I wondered if she had just cavalierly shot the dog one day because she was tired of its menacing ways, or if she shot it when it leaped out at someone walking by. I thought about whether the dog owner complained about this to either the shooter or to the authorities, but I doubt that either one of them paid much attention to him, if he did. Whatever else happened, the dog owner moved away shortly thereafter.

In Los Angeles, where I live now, I'm sure some of the people around me own guns (whether they're supposed to or not), but this is not a gun culture. The biggest fear I have while talking a walk here is being hit with what I call a "palmbardier"--a giant palm frond blown down by the annual Santa Ana winds. If a lot of people have guns, you can't be sure that they're all people who will use them wisely (there are gangs here too), but if a mad, drooling dog ran out of its yard at me, I might wish I was back in the Texas gun culture again.

Of course, gun culture or not, not everybody here can be relied on to handle their guns responsibly. The Santa Monica College shootings were barely a mile away…



Excellent article, Anne! (Hope you're doing well, post-surgically, BTW). It seems that the fear-mongers have been hard at work lately, instilling all sorts of paranoid delusions about the loss of personal freedoms and 'Second Amendment Rights' (to keep and bear arms). Unfortunately, some - but certainly Not All - of these dire warnings seem to have some substance to them. You and Whitley seem to be especially adept at finding them and pointing them out to those of us who are willing to listen!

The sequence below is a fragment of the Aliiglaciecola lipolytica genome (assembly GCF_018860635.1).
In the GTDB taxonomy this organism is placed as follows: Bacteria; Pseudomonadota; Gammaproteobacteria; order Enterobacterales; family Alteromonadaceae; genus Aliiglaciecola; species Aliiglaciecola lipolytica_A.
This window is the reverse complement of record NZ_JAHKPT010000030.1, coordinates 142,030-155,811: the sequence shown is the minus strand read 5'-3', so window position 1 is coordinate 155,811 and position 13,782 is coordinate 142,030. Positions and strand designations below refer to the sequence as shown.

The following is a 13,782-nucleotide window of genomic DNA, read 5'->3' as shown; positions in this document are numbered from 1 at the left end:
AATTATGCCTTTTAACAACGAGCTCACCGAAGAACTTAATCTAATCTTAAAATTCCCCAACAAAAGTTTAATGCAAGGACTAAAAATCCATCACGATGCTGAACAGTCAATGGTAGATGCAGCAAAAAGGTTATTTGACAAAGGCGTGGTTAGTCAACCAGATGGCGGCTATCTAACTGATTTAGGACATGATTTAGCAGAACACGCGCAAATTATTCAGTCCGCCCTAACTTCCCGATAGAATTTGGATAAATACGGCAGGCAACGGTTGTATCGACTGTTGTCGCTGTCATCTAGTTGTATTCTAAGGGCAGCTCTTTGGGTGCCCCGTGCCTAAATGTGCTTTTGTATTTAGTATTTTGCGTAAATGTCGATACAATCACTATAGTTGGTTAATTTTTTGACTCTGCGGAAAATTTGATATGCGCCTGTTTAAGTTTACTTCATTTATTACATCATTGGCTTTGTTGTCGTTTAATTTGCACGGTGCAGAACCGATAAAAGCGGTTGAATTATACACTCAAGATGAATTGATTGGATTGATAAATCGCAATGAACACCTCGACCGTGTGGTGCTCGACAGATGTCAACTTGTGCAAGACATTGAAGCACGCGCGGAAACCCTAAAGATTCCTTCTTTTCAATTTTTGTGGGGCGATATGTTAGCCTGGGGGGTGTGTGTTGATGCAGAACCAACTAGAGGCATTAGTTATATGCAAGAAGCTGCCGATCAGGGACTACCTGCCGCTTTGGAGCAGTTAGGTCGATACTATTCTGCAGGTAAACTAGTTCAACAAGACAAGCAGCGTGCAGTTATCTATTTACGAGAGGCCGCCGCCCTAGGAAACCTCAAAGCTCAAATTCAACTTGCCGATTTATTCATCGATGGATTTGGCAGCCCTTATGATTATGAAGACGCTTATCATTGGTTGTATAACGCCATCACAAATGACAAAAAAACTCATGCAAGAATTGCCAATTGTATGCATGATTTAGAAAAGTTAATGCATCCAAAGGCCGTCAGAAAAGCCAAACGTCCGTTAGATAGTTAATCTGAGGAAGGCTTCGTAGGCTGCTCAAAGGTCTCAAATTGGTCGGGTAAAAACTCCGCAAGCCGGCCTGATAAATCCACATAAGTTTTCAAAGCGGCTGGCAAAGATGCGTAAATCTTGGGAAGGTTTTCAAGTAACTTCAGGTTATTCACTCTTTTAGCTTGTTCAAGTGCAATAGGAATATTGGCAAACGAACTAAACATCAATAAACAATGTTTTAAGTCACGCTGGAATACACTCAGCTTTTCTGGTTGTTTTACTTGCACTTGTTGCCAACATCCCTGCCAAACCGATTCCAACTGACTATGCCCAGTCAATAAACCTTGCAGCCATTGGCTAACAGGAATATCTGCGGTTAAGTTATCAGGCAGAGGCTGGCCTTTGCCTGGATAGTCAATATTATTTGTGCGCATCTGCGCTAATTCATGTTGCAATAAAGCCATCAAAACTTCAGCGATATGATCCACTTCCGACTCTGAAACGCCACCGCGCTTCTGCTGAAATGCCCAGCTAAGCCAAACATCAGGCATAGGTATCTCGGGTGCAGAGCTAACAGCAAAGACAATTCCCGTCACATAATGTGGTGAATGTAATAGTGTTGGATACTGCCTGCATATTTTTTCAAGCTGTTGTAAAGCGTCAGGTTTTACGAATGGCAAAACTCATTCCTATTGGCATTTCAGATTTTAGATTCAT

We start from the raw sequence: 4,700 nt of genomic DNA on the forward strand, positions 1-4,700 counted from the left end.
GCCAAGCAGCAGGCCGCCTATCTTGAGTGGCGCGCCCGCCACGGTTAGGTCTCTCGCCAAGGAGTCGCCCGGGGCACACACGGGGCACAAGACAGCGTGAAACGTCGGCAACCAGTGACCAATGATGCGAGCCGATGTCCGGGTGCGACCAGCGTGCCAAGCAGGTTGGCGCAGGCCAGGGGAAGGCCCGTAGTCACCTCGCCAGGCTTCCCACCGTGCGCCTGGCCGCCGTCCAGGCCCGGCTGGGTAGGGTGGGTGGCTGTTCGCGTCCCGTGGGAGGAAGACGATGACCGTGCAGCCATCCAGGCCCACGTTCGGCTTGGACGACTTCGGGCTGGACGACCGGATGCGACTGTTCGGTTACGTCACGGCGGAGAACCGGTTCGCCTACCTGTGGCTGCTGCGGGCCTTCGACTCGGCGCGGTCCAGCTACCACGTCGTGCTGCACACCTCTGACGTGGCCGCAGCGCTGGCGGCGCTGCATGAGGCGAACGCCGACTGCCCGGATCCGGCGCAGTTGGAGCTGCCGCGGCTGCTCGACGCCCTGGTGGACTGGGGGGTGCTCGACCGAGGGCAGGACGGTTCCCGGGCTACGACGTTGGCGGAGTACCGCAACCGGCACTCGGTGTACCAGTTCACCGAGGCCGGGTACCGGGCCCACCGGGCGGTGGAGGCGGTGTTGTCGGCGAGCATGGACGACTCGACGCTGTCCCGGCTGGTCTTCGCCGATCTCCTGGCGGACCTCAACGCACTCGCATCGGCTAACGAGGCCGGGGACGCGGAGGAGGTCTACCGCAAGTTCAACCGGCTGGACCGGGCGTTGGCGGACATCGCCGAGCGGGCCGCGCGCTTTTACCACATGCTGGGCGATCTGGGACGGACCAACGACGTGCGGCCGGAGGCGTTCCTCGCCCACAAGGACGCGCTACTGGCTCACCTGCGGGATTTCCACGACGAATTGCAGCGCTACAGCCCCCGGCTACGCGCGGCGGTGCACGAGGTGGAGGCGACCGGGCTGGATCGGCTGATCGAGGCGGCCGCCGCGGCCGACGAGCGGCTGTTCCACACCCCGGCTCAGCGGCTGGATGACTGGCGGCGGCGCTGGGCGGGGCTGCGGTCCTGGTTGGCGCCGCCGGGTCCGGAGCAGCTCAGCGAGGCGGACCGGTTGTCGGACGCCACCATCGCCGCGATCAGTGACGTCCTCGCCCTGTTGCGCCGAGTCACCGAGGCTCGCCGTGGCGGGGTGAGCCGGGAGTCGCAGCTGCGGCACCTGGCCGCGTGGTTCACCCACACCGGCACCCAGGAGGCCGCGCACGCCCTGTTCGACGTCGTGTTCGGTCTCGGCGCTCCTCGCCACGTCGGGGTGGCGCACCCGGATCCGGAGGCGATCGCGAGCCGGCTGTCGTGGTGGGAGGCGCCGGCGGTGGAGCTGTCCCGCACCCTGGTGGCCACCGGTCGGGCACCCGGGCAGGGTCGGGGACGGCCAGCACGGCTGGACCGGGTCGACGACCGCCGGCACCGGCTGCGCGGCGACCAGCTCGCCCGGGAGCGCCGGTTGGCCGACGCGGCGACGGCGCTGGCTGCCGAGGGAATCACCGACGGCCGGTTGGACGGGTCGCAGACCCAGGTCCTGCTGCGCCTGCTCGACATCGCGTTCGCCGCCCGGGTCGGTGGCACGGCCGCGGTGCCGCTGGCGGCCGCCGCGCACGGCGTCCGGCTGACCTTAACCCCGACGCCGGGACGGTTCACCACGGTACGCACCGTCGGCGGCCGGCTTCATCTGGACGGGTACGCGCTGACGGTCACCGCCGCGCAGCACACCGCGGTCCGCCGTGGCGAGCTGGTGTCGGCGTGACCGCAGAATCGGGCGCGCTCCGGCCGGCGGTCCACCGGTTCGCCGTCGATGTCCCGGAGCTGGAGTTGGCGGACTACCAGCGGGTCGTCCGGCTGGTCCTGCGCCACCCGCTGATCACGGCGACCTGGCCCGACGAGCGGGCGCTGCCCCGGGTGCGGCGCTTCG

Please continue to seek out the kernals of truth behind the curtain of LIES being propagated on us daily!

Pepper spray works well for attacking dogs that are too close for comfort. I've used it 3 times so far, non lethal but stops the dog cold.

I hope you both are well!

Wow. The wild west is still around.

Keep up the entries! They're still great.

surfers rule

The family next door to me have guns and two pit bulls. They've been broken into more than anyone else on the block. So much for personal protection. We are NOT safer with all of these guns around. And the idiots like to get out on New Year's Eve and the Fourth of July and shoot up into the air. The bullet's have to come down somewhere. So irresponsible, so violent, so careless. People didn't used to act like this!!!!

The Second Amendment actually has nothing to do with self defense against other citizens or the ability to hunt. It is specifically there so that if the people of the United States feel their government is tyrannical or oppressive, they (The People of the United States) can overthrow it by force. I'm not trying to say that this needs to be done, it's just interesting how people argue about the Second Amendment without knowing what it's purpose was originally intended for. People on both sides of the argument are guilty of this.

Good article by the way !!